Cognitive remediation therapy for schizophrenia was developed to treat cognitive problems that affect functioning, but the treatment effects may depend on the type of trial methodology adopted. The present meta-analysis will determine the effects of treatment and whether study method or potential moderators influence the estimates. Electronic databases were searched up to June 2009 using variants of the key words "cognitive," "training," "remediation," "clinical trial," and "schizophrenia." Key researchers were contacted to ensure that all studies meeting the criteria were included. This produced 109 reports of 40 studies in which ≥70% of participants had a diagnosis of schizophrenia, all of whom received standard care. There was a comparison group and allocation procedure in these studies. Data were available to calculate effect sizes on cognition and/or functioning. Data were independently extracted by two reviewers with excellent reliability. Methodological moderators were extracted through the Clinical Trials Assessment Measure and verified by authors in 94% of cases. The meta-analysis (2,104 participants) yielded durable effects on global cognition and functioning. The symptom effect was small and disappeared at follow-up assessment. No treatment element (remediation approach, duration, computer use, etc.) was associated with cognitive outcome. Cognitive remediation therapy was more effective when patients were clinically stable. Significantly stronger effects on functioning were found when cognitive remediation therapy was provided together with other psychiatric rehabilitation, and a much larger effect was present when a strategic approach was adopted together with adjunctive rehabilitation. Despite variability in methodological rigor, this did not moderate any of the therapy effects, and even in the most rigorous studies there were similar small-to-moderate effects. Cognitive remediation benefits people with schizophrenia, and when combined with psychiatric rehabilitation, this benefit generalizes to functioning, relative to rehabilitation alone. These benefits cannot be attributed to poor study methods.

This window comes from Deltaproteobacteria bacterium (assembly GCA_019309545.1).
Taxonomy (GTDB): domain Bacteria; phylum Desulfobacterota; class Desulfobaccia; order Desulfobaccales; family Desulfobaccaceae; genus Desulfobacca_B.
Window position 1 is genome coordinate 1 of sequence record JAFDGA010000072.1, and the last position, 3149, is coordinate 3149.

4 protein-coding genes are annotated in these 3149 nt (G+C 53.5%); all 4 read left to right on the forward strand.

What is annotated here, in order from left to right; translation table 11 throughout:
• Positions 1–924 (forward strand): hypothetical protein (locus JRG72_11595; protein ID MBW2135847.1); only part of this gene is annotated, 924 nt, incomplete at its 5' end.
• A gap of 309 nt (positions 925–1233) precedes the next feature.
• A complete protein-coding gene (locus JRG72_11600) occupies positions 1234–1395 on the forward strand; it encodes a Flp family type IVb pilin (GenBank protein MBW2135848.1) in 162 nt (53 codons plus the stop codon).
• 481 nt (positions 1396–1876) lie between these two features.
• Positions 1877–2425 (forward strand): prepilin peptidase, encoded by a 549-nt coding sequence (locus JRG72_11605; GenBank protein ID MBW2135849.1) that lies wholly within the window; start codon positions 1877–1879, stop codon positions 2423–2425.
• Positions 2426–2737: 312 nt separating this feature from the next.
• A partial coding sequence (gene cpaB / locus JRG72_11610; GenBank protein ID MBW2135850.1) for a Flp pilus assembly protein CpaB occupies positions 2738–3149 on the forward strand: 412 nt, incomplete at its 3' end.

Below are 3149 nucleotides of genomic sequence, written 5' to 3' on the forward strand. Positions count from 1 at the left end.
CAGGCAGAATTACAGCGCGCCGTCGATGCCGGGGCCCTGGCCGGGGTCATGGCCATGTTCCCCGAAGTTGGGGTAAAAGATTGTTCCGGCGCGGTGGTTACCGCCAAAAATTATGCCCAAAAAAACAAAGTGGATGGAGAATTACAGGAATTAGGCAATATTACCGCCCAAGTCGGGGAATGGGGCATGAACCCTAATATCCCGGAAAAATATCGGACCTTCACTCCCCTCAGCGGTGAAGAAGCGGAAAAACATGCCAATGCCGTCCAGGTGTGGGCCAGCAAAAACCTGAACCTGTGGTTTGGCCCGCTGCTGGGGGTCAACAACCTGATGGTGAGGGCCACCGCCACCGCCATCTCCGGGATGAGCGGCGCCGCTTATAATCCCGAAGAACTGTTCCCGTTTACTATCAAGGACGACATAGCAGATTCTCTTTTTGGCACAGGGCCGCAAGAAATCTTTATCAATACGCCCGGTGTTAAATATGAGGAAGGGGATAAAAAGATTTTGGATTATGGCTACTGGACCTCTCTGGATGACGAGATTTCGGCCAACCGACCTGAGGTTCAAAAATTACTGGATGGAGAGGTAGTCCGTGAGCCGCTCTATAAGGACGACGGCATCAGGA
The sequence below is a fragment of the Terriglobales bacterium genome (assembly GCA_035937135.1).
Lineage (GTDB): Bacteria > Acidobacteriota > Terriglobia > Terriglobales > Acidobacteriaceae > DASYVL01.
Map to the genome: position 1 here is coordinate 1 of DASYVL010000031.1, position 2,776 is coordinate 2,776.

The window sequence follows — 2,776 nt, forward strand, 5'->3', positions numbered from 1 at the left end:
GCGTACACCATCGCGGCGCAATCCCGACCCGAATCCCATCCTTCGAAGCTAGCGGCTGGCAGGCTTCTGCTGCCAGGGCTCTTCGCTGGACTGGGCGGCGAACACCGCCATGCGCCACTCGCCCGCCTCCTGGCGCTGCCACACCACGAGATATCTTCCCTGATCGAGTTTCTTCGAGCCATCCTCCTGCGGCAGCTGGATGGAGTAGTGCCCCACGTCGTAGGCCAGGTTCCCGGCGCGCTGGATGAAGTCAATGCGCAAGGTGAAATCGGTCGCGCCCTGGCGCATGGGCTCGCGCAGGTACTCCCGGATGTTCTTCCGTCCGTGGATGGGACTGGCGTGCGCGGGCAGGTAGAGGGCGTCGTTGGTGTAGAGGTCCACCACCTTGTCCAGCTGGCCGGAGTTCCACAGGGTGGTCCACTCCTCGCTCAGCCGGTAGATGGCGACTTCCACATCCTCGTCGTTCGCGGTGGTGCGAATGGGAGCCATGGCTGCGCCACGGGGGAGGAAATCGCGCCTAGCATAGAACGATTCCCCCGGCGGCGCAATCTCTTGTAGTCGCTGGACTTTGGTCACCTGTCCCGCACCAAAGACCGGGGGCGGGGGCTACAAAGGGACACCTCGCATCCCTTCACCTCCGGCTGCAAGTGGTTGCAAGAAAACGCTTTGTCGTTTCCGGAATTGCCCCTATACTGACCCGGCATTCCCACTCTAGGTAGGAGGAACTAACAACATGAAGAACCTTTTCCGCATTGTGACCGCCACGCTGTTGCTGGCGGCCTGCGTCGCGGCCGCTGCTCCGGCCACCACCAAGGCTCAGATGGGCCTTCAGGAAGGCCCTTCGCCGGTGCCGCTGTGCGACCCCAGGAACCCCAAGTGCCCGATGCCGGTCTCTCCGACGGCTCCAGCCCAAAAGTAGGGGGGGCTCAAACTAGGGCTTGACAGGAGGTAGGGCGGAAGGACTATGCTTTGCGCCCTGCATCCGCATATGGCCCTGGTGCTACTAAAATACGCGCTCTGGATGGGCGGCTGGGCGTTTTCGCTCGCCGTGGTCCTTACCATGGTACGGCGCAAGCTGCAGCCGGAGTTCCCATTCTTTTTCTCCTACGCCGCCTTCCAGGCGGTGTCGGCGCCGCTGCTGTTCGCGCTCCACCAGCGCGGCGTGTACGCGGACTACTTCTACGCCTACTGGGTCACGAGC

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                Author and article information

                Journal
                Schizophr Bull
                Schizophr Bull
                schbul
                Schizophrenia Bulletin
                Oxford University Press (US )
                0586-7614
                1745-1701
                March 2021
                29 September 2020
                29 September 2020
                : 47
                : 2
                : 309-322
                Affiliations
                [1 ] Unit for Social and Community Psychiatry, WHO Collaboration Centre, Queen Mary University of London , London, UK
                [2 ] Department of Primary Care and Mental health, Institute of Population Health, University of Liverpool , Liverpool, UK
                [3 ] Department of Biological and Experimental Psychology, School of Biological and Chemical Sciences, Queen Mary University of London , London, UK
                [4 ] Division of Health Sciences, Warwick Medical School, University of Warwick , Coventry, UK
                Author notes
                To whom correspondence should be addressed; Unit for Social and Community Psychiatry, Newham Centre for Mental Health, London E13 8SP, UK; tel: +44 020 7540 4380 (ext.: 2308), fax: +44 020 7540 4380, e-mail: m.conneelymcinerney@ 123456qmul.ac.uk
                Article
                sbaa124
                10.1093/schbul/sbaa124
                7965068
                32989443
                3e95e498-bc60-4370-932f-071725acc9f1
                © The Author(s) 2020. Published by Oxford University Press on behalf of the Maryland Psychiatric Research Center.

                This is an Open Access article distributed under the terms of the Creative Commons Attribution License ( http://creativecommons.org/licenses/by/4.0/), which permits unrestricted reuse, distribution, and reproduction in any medium, provided the original work is properly cited.

                Page count
                Pages: 14
                Product
                Funding
                Funded by: Economic and Social Research Council, DOI 10.13039/501100000269;
                Funded by: Queen Mary University of London, DOI 10.13039/100009148;
                Categories
                Regular Articles
                AcademicSubjects/MED00810

                Neurology

                identity, self, schizophrenia, psychosis, self-experience, self-disorder